Medium is a great place to discover articles. There is a lot of content around shipping software and product management. Mostly really opinionated stuff. I searched for “scrum” and it returned “Ditching Scrum for Kanban”, “Why SCRUM Backlogs lead to bad Product Decisions”, “Scrum does not work here in Asia” and “Scrum: The Best Micromanagement Tool Around”. I assume these titles were chosen to attract readers and hopefully (I didn’t read all of those pieces) the content is a bit more nuanced than their titles.
In fact: everyone has their own approach. No one holds the keys. There is no silver bullet. This means that at no single company, people are 100% happy about the way stuff is done. You are probably spending lots of time thinking about things that didn’t go as planned to try and fix them. If you’re drowning and something that looks like a solid piece of wood floats by, you’re going to grab it. Only to find out it is a short term solution and there is no such thing as the perfect approach.
One of the backbones of scrum and agile is “inspect and adapt”. Those two belong together. Just trying solutions based on a couple of blogposts is adapting without really understanding why things are happening.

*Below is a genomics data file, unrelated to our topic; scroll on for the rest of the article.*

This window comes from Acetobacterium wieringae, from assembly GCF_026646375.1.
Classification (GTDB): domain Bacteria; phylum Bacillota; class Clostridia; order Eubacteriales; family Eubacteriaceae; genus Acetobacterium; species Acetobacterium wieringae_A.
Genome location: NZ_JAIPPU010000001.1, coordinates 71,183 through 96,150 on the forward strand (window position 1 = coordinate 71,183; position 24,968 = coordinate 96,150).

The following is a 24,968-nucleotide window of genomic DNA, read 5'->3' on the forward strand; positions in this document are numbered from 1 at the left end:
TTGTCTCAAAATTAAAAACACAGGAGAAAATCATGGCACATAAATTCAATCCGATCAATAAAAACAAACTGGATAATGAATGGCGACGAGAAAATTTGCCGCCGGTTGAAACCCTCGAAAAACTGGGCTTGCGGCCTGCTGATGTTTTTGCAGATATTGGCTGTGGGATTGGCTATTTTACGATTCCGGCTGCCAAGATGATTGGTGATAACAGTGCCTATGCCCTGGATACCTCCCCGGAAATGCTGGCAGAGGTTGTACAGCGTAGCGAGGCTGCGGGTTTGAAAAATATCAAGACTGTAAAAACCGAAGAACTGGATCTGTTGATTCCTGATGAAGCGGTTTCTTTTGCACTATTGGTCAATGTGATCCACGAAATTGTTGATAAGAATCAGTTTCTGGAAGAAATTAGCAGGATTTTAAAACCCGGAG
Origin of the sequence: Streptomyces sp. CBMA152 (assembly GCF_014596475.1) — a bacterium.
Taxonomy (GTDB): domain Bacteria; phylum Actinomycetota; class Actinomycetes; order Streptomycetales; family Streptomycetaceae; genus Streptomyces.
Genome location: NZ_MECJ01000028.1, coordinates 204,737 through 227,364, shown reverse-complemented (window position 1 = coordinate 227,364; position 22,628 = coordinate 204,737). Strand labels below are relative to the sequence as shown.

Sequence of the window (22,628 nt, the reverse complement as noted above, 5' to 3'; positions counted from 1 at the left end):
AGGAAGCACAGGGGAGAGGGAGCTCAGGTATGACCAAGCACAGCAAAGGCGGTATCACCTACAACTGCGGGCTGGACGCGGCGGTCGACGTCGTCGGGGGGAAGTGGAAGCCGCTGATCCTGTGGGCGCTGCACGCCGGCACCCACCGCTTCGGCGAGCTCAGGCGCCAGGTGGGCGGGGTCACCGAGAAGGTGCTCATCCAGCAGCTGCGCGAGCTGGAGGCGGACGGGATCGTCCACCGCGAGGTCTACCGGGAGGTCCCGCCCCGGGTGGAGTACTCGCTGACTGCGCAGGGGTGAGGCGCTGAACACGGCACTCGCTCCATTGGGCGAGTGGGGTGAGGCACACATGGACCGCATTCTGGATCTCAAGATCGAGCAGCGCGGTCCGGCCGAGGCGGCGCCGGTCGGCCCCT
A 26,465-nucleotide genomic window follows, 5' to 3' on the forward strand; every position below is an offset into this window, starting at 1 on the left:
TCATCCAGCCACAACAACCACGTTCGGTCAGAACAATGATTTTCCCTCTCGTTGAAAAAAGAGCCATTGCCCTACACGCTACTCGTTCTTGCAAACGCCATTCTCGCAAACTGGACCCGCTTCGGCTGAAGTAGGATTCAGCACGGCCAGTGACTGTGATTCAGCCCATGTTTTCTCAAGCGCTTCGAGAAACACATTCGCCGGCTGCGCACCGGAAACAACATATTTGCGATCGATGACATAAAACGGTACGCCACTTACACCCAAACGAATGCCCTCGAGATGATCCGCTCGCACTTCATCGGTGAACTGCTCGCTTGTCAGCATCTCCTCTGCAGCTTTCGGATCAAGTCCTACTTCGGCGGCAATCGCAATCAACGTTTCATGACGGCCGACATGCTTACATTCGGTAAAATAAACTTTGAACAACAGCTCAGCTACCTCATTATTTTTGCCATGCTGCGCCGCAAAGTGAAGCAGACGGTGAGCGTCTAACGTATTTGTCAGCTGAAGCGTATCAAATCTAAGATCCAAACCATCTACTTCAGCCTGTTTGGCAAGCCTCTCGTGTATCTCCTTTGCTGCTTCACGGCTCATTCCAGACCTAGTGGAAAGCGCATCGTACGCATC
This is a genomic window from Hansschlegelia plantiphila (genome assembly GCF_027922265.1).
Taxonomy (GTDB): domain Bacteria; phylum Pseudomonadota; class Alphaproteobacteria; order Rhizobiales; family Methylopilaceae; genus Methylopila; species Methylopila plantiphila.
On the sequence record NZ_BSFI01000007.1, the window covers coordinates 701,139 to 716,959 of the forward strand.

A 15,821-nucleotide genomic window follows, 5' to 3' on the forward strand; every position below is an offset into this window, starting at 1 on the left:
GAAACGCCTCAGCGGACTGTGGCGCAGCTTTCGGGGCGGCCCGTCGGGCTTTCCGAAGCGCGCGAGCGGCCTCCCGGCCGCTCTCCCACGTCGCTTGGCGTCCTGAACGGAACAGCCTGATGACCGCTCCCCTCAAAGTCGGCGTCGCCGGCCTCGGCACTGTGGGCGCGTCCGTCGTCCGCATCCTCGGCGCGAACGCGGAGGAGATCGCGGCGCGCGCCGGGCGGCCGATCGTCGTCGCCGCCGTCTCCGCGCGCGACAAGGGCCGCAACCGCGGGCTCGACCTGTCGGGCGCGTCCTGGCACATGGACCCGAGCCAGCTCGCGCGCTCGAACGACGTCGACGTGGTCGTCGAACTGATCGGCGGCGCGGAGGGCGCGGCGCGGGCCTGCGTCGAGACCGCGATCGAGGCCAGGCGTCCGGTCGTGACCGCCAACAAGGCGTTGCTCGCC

I don’t have a solution that will work. There is no universal solution. Just as you are crafting a product, your team needs a custom, well thought trough and designed methodology. It needs a leader that will hold the way work is done to a high standard. It needs a leader who is constantly making changes, based on careful inspections and observations.
Questions can trigger thinking. They help you to re-evaluate things. Take the time to inspect, instead of just throwing solutions at your team. Here are some that could help you in this process:
- Can you draw the complete process for shipping a product or feature, with all stakeholders?
- How would you evaluate your rate of execution?
- What things can be improved in the preparation of work?
- How are goals set in advance? Who is involved in this process?
- What kind of meetings are needed to get work properly prepared?
- What percentage of your estimations is correct? Do you measure?
- What kind of information does the team need to know to get started?
- What are the frequently asked questions by the team while working on new features?
- What is the level of quality?
- How many times do you have to review a feature before it can hit production?
- Who is involved in what stage of a feature?
- Which part of building a feature takes the longest to complete (planning, design, building, test, deployment)?
- What are things that are disturbing the team(s) while they are working on new features?
- How are the teams formed, does each team has the resources they need in order to go at 200%?